Video – who is that masked man?

Last night I made another guest appearance on the BricsCAD Unplugged webcast series. This time I was discussing the LISP development environment, BLADE. Here’s the video:

Bonus points will be awarded for identifying three items of interest in the background. No, not counting my dog Sunday asleep at lower left.

Despite going way over time, there was still nowhere near enough opportunity to describe the full LISPy awesomeness that BLADE represents. I am therefore scheduled to return for another two or three episodes beginning in February. In those, I’ll be doing more of a step-by-step demonstration rather than the overview and V19 new feature description I did in this episode. If you have any particular requests for what you want covered, please comment on this post.

I also showed how the tools in BLADE (e.g. the (inspector) function) are still worth having for any DWG-based CAD Manager or power user, even if you’re not a full-on LISP programmer. If you have to work out what’s going on with dodgy DWG files, you’ll want to have (inspector) in your set of tools.

The BricsCAD Unplugged webcast broadcasts run on the Bricsys Facebook page and are then quickly transferred to YouTube. This was the last episode for 2018 because of Christmas and New Year.

Wielding BLADE on BricsCAD Unplugged

In September I was the special guest on the BricsCAD Unplugged episode BricsCAD Unplugged – Steve Johnson 5 surprises moving to BricsCAD. Next Wednesday I will return, this time to wield BLADE, the best thing to happen to CAD LISP in nearly 20 years. I’ll be introducing it and demonstrating a few things, including the new features that came with V19. These live broadcasts are run on the Bricsys Facebook page and are then quickly transferred to YouTube. This broadcast will start at UTC 15:00 (3 PM) on Wednesday, 19 December 2018. Here’s that time in a few handy time zones: …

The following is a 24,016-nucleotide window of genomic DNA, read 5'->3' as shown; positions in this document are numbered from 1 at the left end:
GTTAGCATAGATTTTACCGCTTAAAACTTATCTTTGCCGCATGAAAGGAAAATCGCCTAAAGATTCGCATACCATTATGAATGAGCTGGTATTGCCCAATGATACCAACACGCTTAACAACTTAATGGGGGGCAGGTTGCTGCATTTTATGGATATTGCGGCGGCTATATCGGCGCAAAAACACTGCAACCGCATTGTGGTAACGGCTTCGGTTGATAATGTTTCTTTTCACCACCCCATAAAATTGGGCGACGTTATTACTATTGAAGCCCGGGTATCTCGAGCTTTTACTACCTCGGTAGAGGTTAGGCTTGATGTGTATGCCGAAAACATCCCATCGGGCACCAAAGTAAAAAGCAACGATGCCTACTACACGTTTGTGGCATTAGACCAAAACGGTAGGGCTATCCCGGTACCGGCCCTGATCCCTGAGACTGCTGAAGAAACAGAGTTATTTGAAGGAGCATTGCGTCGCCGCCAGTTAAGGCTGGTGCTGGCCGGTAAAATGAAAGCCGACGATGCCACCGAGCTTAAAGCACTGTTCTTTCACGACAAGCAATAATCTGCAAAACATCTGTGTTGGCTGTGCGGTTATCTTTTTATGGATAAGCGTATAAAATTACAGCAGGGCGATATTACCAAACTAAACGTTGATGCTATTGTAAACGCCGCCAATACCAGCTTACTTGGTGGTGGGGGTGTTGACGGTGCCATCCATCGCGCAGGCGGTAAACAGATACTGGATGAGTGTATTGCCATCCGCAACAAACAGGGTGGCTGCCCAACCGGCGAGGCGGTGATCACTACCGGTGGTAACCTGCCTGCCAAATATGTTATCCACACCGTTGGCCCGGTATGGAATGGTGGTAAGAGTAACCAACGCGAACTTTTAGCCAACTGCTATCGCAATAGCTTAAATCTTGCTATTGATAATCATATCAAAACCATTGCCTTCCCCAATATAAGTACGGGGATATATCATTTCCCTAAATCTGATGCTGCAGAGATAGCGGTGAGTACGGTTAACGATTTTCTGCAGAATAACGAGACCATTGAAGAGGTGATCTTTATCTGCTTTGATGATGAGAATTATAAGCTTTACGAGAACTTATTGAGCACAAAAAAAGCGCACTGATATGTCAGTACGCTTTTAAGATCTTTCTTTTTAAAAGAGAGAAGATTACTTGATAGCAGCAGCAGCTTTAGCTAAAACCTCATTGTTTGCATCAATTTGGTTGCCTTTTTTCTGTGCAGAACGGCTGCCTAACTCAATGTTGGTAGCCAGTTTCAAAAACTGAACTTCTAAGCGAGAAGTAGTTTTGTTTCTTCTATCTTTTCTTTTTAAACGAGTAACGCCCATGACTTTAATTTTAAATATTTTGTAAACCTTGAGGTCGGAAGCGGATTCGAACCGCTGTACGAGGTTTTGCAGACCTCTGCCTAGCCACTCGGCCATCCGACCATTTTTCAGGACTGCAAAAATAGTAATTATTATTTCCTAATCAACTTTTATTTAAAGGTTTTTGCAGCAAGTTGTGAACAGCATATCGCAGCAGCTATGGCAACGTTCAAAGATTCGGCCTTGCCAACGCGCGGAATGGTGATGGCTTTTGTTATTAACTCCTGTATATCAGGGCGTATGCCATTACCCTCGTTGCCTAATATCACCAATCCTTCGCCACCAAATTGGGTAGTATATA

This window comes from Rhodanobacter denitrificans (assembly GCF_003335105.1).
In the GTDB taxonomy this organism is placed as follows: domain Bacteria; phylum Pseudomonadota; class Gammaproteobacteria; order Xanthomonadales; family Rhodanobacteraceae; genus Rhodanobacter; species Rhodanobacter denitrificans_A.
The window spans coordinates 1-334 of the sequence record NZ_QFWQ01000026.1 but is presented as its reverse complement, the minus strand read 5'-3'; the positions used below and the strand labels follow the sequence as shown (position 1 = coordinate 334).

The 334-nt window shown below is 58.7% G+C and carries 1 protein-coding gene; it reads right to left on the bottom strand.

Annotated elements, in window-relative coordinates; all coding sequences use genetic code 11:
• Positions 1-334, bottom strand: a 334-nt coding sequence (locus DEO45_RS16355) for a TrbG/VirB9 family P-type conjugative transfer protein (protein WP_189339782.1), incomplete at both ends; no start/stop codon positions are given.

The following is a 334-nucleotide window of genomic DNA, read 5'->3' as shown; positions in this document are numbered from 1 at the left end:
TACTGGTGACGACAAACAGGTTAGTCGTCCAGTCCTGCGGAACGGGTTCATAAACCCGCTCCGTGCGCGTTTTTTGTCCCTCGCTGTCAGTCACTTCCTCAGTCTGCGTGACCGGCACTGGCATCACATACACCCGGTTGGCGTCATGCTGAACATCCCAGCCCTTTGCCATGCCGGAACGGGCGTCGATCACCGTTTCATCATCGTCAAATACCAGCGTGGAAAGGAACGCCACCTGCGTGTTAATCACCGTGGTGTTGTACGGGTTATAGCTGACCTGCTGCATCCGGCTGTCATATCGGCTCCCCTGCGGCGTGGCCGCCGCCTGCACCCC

My Bricsys 2018 – getting there

Last month I attended my third annual Bricsys conference. Following on from Munich and Paris, this year’s event was held in London. (For those who remember M’s cheesy hit Pop Musik from 1979, you will notice that Bricsys is holding these events in reverse order, and the next event should therefore be held in New York). Before we get to the conference itself, I should point out that I preceded it by pinging around Europe doing other Bricsys-related things. I had a couple of days in Berlin with BLADE creator Torsten Moses, preparing our upcoming presentation on BricsCAD’s VLIDE-beating IDE. …

My Real World BricsCAD series is coming soon on the Bricsys blog

In February, my first Bricsys blog post appeared: Inside Bricsys: Interviewing the creator of BLADE – the new Visual LISP IDE in BricsCAD V18.2 This was an amalgamation of my two similarly named posts on this blog where I interviewed BricsCAD’s Torsten Moses about BLADE, the LISP IDE that arrived with BricsCAD V18.2. Today marked my first original-material post on the Bricsys blog: Real World BricsCAD Series Coming Soon I encourage you to hop over to the Bricsys blog to check it out. I’ve been interviewing real people about their use of BricsCAD and will be reporting what they have to …